And then when it comes to the question of surveillance, where there is a now compromise bill going through Congress, and he had in the past said he would vote against the compromises because they went too far against civil liberties, now he says he will support that. And it's simply - it is what happens every time you get into the general election campaign, suddenly the world looks very different to the candidates.
SIMON: Senators Clinton and Obama made a joint appearance in the town of Unity, New Hampshire on Friday where they each received exactly the same number of votes during the New Hampshire primary.
SCHORR: A hundred and seven votes for each one. Exactly the same, yes.
SIMON: They buried the hatchet symbolically. Did they bury it in a real way?
SCHORR: During the primary campaign it looked as though they're trying to bury the hatchet in each other. But...
(Soundbite of laughter)
SIMON: I was wondering if you were going to run to that phrase.
SCHORR: But that is all gone. It is very, very wonderful to see them together, praising each other to the skies. You would never know they had ever differed on anything. Interesting thing that is happening is that some of the women who were very disappointed Hillary Clinton hadn't won and some talk that they maybe not voting or vote the other side, polls indicate that's beginning to change, that they are moving towards supporting Obama.
SIMON: There is all this speculation that one concrete thing that Senator Obama could do for Senator Clinton is help her retire her debt. And Senator Obama and Michelle Obama made the maximum contribution of 2,300 dollars each to Senator Clinton.
SCHORR: Yes, 2,300 dollars or 4,600 dollars for the couple, which is all they are allowed by law, and now they had to find other ways because Mrs. Clinton had said, I want to spend my time campaigning for Obama. I don't want to spend that amount of time having to go and raise money to settle my debt. In other words, you have an interest in helping with that. And they will help as much as they can.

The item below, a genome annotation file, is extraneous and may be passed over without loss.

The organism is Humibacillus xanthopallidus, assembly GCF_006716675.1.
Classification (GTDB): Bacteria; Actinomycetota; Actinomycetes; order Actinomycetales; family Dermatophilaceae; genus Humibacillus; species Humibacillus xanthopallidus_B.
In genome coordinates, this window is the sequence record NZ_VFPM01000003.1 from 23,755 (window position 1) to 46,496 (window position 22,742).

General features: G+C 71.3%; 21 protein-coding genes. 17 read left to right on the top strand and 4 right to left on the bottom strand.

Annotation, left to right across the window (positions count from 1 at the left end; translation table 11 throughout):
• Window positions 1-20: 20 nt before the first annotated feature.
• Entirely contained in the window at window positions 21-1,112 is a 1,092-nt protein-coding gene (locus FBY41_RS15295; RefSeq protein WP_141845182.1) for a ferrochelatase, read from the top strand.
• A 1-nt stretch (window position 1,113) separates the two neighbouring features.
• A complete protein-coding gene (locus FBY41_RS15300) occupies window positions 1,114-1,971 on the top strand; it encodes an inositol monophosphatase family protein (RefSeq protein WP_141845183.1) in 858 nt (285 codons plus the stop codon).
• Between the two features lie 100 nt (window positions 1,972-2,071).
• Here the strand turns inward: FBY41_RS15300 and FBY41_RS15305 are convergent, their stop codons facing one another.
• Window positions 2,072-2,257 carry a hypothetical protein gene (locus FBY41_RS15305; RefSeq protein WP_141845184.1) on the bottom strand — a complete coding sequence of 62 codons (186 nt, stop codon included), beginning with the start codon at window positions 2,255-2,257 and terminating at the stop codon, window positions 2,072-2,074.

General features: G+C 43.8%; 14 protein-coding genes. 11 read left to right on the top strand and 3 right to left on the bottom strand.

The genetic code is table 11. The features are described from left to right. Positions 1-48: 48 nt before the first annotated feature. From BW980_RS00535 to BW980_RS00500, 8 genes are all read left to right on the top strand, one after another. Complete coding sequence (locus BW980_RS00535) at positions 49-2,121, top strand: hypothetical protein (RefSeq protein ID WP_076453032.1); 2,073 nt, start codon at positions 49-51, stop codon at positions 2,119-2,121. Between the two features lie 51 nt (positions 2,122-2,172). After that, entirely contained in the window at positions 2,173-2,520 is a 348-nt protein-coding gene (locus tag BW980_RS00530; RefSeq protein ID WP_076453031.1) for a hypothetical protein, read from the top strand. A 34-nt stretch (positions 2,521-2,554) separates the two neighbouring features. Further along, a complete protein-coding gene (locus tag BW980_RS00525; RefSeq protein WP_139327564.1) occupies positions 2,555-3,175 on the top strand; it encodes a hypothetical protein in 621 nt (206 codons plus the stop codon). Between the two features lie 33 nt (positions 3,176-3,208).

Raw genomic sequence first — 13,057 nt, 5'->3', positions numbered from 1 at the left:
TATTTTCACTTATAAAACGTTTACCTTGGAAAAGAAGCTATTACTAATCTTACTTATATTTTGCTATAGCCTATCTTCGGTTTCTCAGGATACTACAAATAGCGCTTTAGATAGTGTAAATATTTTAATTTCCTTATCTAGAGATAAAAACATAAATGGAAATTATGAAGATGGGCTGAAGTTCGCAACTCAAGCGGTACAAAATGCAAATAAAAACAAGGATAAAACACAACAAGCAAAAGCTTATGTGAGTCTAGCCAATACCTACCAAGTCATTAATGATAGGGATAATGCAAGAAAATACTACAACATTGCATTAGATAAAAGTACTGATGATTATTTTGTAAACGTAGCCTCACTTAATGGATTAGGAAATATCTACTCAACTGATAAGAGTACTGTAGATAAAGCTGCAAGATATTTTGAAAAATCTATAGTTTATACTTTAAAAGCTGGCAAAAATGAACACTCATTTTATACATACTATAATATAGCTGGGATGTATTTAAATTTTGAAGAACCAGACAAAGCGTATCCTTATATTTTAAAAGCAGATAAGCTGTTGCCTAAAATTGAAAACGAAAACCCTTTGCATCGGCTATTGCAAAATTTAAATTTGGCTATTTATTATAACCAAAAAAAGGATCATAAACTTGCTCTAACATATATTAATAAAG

SIMON: But they can't, as I understand it, use the amount of money they have in the Obama campaign coffers to settle...
SCHORR: I don't think that legally you can take a campaign contribution which is for you and say, thanks a lot, I'm going to give it to somebody else. I think that's not allowed.
SIMON: Zimbabwe went ahead with their elections even though there's just really one candidate running, Robert Mugabe. The opposition withdrew saying that they were afraid too many of their supporters would be killed. Is there any chance that the international community doing something beyond sanctions?
SCHORR: There's kind of a pity that the Iraq invasion gave the word "intervention" a bad name, because what's needed in cases like Zimbabwe, is some form of international intervention. Everybody stands by, including the African countries where neighbors stand by looking horrified and saying, this is terrible. And nobody seems to have any answer to it.
SIMON: And Friday, North Korea demolished the cooling tower of its main nuclear reactor. Where does this leave the U.S. and this nation that was on the axis of evil?
SCHORR: Well, halfway. What happens is that they didn't - some of the information that's needed, but the U.S. wants more information about the uranium enrichment, and so this thing goes on.
SIMON: Dan Schorr, thanks very much.
SCHORR: Sure thing.